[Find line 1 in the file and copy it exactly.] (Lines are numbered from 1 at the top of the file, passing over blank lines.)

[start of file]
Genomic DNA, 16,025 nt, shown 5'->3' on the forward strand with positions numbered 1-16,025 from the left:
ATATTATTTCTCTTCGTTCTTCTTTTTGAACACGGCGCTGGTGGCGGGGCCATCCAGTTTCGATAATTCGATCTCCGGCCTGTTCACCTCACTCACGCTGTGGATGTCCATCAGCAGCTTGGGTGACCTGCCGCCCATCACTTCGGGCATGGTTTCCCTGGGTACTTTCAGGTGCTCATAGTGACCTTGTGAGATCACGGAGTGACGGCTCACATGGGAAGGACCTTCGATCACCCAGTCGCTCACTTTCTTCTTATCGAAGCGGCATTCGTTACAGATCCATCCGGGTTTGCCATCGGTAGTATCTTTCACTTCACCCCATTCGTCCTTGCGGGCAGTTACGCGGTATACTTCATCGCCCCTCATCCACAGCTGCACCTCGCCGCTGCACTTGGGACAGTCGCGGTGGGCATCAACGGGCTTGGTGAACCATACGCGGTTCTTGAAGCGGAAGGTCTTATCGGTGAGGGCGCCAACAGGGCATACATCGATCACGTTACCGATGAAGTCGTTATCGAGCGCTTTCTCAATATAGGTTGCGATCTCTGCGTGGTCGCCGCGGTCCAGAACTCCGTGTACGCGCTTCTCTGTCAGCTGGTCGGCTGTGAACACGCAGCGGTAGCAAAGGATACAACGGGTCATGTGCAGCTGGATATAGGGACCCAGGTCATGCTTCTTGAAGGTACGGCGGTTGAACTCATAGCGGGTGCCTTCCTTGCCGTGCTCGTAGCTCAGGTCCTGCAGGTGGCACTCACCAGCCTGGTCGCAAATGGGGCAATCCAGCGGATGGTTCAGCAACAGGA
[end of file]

Genomic DNA, 16,025 nt, shown 5'->3' on the forward strand with positions numbered 1-16,025 from the left: